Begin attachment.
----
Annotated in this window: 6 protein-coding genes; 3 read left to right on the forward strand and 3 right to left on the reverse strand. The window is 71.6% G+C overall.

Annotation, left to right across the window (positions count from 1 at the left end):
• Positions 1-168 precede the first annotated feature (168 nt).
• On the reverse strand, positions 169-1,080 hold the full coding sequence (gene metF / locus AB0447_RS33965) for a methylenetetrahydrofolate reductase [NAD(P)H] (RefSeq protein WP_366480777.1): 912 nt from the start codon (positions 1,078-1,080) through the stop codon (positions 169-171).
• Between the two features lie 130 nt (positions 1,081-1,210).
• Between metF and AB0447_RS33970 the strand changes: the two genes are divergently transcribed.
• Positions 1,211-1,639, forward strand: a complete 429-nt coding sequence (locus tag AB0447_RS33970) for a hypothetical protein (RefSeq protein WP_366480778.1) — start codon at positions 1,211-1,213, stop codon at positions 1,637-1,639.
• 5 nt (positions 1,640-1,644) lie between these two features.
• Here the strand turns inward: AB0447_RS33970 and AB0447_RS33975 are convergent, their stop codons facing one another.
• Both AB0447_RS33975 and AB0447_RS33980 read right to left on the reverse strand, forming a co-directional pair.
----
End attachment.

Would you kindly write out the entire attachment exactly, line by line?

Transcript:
Annotated in this window: 6 protein-coding genes; 3 read left to right on the forward strand and 3 right to left on the reverse strand. The window is 71.6% G+C overall.

Annotation, left to right across the window (positions count from 1 at the left end):
• Positions 1-168 precede the first annotated feature (168 nt).
• On the reverse strand, positions 169-1,080 hold the full coding sequence (gene metF / locus AB0447_RS33965) for a methylenetetrahydrofolate reductase [NAD(P)H] (RefSeq protein WP_366480777.1): 912 nt from the start codon (positions 1,078-1,080) through the stop codon (positions 169-171).
• Between the two features lie 130 nt (positions 1,081-1,210).
• Between metF and AB0447_RS33970 the strand changes: the two genes are divergently transcribed.
• Positions 1,211-1,639, forward strand: a complete 429-nt coding sequence (locus tag AB0447_RS33970) for a hypothetical protein (RefSeq protein WP_366480778.1) — start codon at positions 1,211-1,213, stop codon at positions 1,637-1,639.
• 5 nt (positions 1,640-1,644) lie between these two features.
• Here the strand turns inward: AB0447_RS33970 and AB0447_RS33975 are convergent, their stop codons facing one another.
• Both AB0447_RS33975 and AB0447_RS33980 read right to left on the reverse strand, forming a co-directional pair.